In last week’s blog post, we explored how leaders can find a way to trust others even when doing so requires vulnerability. As promised, this week’s post is a follow up to answer the “yeah, but” question about people you’ve trusted and times when you’ve been burned by trusting others in the past.
It’s easy to build walls to protect ourselves. There are messages all around to support taking a self-protective stance. You’ve heard phrases like “once burned, twice shy,” and “fool me once, shame on you but fool me twice, shame on me.” You may even use these phrases and thoughts like them to fortify the walls you’ve built. The more you find yourself withholding trust and being suspicious of others’ motives or intentions, the stronger your walls are becoming.
Here’s the problem with walls. They keep others out. But they also keep you in. So instead of walls, consider building bridges. This includes building bridges between you and the people who have violated your trust in the past. I’m not suggesting, by the way, that every person gets their own bridge. You’ll decide, one person at a time, who to build that bridge with. Bridges are narrow and pretty easy to manage. You will still be in control.
With a bridge, you’ll be able to consider some possibilities that you may not have considered before. Put yourself in the shoes of the other party. Maybe there is something more to the story than you realized. Here are some common reasons that people fail to come through on what they’ve promised:
- They don’t think they can safely say “no” to you, so they say “yes” instead even when they aren’t sure they can truly do what you’ve asked.
- They lack the experience, skill or understanding to comprehend what you’re asking. They agree without realizing that they have a very limited view of all that is entailed.
- There is a simple misunderstanding. You weren’t as clear as you could’ve been. No one meant any harm, no one recognized there was a disconnect. It just happened.
- They forgot. Most of us are busier than we want to be, distracted more often than we’d like to be, and trying to do more than we actually can. Forgetting what was important to you is not a true representation of how important you are or are not – it may just be an indication that the person who forgot was on cognitive overload at that moment.
- They are protective, too, considering self-interests that are in conflict with your interests.
- Their needs are not being met. You have let them down in some way, too, that you may not even realize.
- They had an emergency situation to respond to, something that truly did take priority over what you requested or expected.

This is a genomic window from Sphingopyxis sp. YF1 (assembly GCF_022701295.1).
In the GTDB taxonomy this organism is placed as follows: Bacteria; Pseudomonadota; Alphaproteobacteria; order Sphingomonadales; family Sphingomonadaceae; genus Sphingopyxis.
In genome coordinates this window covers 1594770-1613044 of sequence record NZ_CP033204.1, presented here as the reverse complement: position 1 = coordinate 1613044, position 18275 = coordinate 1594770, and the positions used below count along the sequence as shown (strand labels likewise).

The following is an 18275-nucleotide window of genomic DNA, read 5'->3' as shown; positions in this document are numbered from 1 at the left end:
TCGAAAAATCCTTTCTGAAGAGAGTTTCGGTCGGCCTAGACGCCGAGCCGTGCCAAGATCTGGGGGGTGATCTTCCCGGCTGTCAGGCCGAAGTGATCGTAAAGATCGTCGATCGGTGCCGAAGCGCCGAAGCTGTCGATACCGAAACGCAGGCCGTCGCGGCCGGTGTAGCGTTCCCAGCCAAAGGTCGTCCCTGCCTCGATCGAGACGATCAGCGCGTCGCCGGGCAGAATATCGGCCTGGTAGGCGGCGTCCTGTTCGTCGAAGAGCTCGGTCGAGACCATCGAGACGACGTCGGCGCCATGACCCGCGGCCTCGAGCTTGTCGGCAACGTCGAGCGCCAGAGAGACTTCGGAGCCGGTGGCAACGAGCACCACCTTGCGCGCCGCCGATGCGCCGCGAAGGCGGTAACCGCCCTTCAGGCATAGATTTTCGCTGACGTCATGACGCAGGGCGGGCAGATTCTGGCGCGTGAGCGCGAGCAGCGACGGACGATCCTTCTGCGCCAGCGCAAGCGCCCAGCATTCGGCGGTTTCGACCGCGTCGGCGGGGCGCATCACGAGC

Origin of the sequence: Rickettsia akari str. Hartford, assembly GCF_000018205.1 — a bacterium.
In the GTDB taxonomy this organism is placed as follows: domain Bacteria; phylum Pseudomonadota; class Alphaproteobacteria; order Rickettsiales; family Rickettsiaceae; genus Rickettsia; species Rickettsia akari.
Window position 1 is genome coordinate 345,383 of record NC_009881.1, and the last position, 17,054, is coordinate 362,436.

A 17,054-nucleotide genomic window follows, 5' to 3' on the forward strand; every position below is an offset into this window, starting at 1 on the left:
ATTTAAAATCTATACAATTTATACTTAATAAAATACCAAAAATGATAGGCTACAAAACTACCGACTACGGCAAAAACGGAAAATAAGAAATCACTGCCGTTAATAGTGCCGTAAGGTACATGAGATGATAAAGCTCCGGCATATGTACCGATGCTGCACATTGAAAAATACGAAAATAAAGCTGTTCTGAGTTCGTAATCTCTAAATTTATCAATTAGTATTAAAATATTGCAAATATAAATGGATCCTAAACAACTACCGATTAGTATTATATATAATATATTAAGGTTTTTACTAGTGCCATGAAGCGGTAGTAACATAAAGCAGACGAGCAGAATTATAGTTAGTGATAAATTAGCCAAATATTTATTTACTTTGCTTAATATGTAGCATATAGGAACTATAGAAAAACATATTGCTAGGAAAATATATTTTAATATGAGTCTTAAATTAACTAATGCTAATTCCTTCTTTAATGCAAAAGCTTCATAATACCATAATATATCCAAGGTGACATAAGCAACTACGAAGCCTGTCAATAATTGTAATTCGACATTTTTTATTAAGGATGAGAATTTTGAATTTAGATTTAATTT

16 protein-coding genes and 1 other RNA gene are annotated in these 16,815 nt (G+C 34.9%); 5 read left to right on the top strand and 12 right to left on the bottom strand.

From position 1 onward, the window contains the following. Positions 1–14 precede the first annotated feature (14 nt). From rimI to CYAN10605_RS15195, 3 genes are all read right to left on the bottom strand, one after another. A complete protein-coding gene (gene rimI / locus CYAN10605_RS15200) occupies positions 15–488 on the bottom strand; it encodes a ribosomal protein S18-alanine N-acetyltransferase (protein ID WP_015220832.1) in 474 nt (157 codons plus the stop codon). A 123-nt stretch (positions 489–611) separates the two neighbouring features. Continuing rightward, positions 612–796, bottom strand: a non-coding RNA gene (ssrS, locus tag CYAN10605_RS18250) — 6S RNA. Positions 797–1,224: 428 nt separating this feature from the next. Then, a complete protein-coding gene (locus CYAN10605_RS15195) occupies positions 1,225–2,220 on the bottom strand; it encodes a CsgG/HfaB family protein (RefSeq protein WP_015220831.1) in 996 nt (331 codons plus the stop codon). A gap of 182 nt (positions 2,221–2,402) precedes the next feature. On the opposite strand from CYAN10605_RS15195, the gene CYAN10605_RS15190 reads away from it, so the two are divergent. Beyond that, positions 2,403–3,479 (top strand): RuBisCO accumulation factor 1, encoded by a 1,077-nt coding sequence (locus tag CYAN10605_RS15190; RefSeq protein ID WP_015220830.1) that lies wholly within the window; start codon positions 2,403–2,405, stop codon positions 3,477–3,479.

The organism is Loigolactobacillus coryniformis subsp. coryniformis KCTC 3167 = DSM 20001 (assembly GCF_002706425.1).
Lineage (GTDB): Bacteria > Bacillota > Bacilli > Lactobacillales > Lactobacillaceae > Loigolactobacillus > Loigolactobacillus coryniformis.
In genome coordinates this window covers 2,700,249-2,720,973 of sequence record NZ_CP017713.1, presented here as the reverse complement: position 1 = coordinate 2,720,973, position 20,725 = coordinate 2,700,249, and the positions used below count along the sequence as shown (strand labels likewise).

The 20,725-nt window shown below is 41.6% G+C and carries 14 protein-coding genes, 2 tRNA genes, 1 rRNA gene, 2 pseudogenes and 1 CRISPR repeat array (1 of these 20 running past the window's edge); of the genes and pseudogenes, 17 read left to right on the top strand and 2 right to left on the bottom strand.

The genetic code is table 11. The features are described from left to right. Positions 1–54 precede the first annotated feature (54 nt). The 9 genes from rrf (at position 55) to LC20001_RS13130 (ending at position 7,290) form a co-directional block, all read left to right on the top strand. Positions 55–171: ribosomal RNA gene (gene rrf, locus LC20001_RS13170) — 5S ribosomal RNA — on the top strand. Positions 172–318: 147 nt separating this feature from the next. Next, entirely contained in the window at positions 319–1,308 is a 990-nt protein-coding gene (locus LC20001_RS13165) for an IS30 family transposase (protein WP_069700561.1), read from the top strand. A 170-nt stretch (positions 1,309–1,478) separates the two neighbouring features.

Of course, your first response was disappointment and a feeling of betrayal. You were counting on the other person to come through in the way you expected. You may have responded emotionally rather than giving the opportunity for an explanation. Or, perhaps, no explanation was going to be good enough so you barely heard the “excuses” and exacerbated the situation by letting your hurt and anger take over. By doing so, you probably violated the other person’s trust, too.
That doesn’t mean it’s too late. Grace is something you can extend at any time. Grace is a merciful pardon, something you give without evaluating whether or not the other person deserves it or not. You do it to build a bridge and tear down a wall. It helps you.
To handle a situation where trust has been violated, start by considering this perspective: “Together, our mutual trust has been broken.” That’s quite different from the usual mindset of “You broke my trust.” It gives you a lot more to work with, and it opens the lines of communication to repair the damage regardless of who’s to blame, how much each party should assume the blame, etc.
You may be thinking of another “yeah but…” I’ve used it just as much as you have. It’s the one that goes “yeah, but she hurt me. She’s the one who should try to rebuild the trust…” Do you see the wall you’re building with that perspective? Chances are good that the other person is saying something similar about you. So you can be the bridge builder without giving up anything at all – your approach that says “together, our mutual trust has been broken” acknowledges that you are both responsible for the repair work.
One final note. Everyone deserves grace and a chance to explain. You will feel better when you build bridges that you choose, bridges that keep healthy relationships intact for you. This perspective may not be the best one for you to take with repeat offenders, people who have broken your trust over and over again. That’s why you will be selective in the bridges you build.